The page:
Lessons from Ireland
This article appeared in the November 2008 edition of LMD (Lanka Monthly Digest) with the strapline: “Michael O’Leary recounts Ireland’s battles with corruption, which tarnished the offices of two of its Prime Ministers”.
Corruption thrives everywhere in the world. It is endemic in the US through what are known as ‘earmarks’ or ‘pork’. The saga of the ‘Alaskan Bridge to Nowhere’ has forced one US Senator to face criminal charges while the Republican Vice- Presidential candidate, Alaska Governor Sarah Palin, is now also implicated.
Ireland finds itself at a respectable No. 17 in the Corruption Perception Index (CPF) while the Economist Intelligence Unit (EIU) places it at the top of its Quality Of Life Index. Ireland has the world’s fifth-highest
GDP, although world conditions are currently de-fanging the Celtic Tiger. There has been a general recognition that to retain its attractiveness to foreign investors, the Irish state needed to tackle a culture of corruption. The ‘brown envelope’ (or bribing of planning officials) has long been a feature of Irish life – politicians at all levels have had a tendency to confuse party funds with their own personal income. ‘Gombeenism’ describes the kind of parish-pump, pork-barrel politics in which those elected to be legislators devote themselves to cronyism and self-aggrandisement rather than honestly representing their constituents’ interests.
It is a matter of public record what a Taoiseach (or Irish Prime Minister, pronounced ‘tea-shock’) earns. On this fairly modest amount, Charles Haughey enjoyed an opulent lifestyle. The McCracken Tribunal in 1997 unearthed illegal payments by businessmen into offshore accounts and Haughey faced criminal charges for obstructing the tribunal. It reported that the bribes, “when governments led by Mr Haughey were championing austerity, can only be said to have devalued the quality of a modern democracy”.
The tribunal concluded that Haughey had received around GBP 10 million from businessmen. A significant portion of funds donated for a liver-transplant operation for his former colleague Brian Lenihan was misappropriated by Haughey for personal use. Charlie’s protégé Bertie Ahern presided as the youngest-ever Taoiseach over a booming Irish economy and helped bring peace to Northern Ireland. Ahern signed the cheques from the Lenihan account, and this and other matters from the past came back to haunt him, forcing Ahern to set up the Mahon Tribunal which brought about his downfall.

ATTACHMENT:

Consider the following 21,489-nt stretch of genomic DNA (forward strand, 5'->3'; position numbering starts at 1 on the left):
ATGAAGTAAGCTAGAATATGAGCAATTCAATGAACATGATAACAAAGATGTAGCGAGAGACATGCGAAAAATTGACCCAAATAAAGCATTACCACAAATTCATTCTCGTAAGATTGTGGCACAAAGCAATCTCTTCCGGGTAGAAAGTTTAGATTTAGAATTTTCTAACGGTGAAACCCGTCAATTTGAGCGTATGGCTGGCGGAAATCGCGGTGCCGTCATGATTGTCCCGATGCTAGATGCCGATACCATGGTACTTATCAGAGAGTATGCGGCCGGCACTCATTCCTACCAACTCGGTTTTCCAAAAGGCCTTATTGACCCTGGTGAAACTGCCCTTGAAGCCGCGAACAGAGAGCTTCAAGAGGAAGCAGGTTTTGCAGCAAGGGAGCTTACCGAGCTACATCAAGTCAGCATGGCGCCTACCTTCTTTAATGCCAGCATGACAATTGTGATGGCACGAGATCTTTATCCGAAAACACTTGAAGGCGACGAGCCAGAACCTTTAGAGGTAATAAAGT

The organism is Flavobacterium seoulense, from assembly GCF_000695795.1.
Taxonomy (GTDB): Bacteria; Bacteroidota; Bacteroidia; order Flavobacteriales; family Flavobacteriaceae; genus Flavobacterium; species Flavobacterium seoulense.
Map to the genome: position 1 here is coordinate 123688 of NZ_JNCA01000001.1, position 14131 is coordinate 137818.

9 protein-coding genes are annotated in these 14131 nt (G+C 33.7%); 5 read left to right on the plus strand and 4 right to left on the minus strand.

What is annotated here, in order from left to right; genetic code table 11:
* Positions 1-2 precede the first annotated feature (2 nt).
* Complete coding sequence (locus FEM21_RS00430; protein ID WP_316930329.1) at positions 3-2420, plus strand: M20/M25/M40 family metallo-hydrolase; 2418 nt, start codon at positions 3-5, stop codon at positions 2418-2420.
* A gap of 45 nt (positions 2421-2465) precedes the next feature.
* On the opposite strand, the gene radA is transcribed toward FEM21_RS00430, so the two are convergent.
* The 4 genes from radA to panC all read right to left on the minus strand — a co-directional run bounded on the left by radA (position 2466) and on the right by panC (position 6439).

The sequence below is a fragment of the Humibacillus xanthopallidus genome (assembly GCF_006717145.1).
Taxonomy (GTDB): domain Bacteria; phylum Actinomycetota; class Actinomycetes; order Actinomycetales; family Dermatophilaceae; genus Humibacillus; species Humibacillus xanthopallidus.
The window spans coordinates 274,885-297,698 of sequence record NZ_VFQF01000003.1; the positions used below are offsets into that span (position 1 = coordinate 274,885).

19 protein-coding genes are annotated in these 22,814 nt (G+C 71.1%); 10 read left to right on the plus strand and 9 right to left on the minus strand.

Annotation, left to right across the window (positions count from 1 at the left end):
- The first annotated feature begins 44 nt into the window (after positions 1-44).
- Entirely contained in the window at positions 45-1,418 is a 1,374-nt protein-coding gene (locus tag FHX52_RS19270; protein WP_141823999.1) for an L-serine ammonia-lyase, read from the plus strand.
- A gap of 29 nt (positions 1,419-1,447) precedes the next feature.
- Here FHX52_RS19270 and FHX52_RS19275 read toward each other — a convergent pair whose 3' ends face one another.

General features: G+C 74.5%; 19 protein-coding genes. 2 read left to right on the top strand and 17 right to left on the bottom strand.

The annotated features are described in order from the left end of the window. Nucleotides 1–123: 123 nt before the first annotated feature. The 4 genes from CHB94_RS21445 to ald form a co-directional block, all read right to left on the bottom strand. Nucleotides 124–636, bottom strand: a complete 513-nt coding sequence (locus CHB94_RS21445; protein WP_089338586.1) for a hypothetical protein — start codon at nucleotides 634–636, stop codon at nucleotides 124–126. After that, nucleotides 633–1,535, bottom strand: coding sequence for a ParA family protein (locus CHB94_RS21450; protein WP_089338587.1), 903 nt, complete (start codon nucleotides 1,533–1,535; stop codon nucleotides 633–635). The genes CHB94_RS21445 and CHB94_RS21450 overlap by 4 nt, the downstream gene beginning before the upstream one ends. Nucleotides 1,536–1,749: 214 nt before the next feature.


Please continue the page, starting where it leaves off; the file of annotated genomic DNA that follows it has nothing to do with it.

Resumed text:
In 1999, the International Federation of Accountants (IFAC) published a discussion paper, ‘The Accountancy Profession and The Fight against Corruption’, which urged accountants to help root out corruption. In Ireland, bankers and accountants colluded with and were protected by the perpetrators.
Des Traynor, Haughey’s own accountant, helped 120 of the country’s richest men to divert their money through London and the Cayman Islands, and back to Dublin, to evade tax. Allied Irish Banks (AIB) operated 50,000 bogus overseas accounts to avoid Deposit Interest Retention Tax (DIRT). AIB also wrote off Haughey’s huge overdraft. The phrase ‘banana republic’ was often bandied about at the time.
So, what is corruption? One definition is “the misuse of entrusted power for private gain”. For ordinary citizens, it is more up-close and personal than an abstract definition. It means citizens struggling to get what should be their right. ‘Speed money’ to fast-track public services might be seen as being akin to tipping a waiter at a restaurant, but this is part and parcel of a toxic culture.
Codes of conduct and training will remind officials that they are public servants. Corruption thrives when the wealth and potential of the public sector are used without the consent of those who happen to work in government. Economic theory and empirical evidence both demonstrate that corruption impedes economic growth by discouraging investment, deterring entrepreneurship, diverting public talent, reducing the quality of public infrastructure and distorting public finances. Regression analyses have shown a correlation between corruption and income inequality. Corruption leads to an unfair distribution of state resources and services.
Corruption also inhibits citizen participation, which in turn lowers the quality of public services and infrastructure. The poor suffer disproportionately from low-quality public services. When people perceive that the social system is inequitable, their incentive to engage in productive economic activities declines.
In 1997, Professor Robert Klitgaard, the world’s leading expert on corruption, recommended the following:
- “Fry a few big fish…”. Major corrupt figures need to be convicted to undermine the culture of impunity.
- Anonymous groups should conduct diagnostic studies of corrupt systems of procurement and contracting.
- Collect information to raise the probability of corruption being detected.
- Link officials’ salaries to success, so they earn enough to control temptation.
The corrupt would be comfortable if the citizenry took a pessimistic view that because corruption exists everywhere, nothing can be done about it. No one would argue that because pollution and disease exist in every country, nothing should be done to reduce them.
The Irish tribunals made a difference, in that they undermined the public’s tolerance for unethical behavior, and they destroyed the culture of silence in the process. Senior politicians such as Prime Ministers Haughey (death saved him from criminal conviction) and Ahern, Foreign Minister Ray Burke (who was jailed), and EU Commissioner Padraig Flynn and his daughter Minister Beverley Flynn (who was working for a bank when, in the Hiberno-English phrase, “the firm’s cash got mixed up with their own”) were named and shamed – and they paid the price.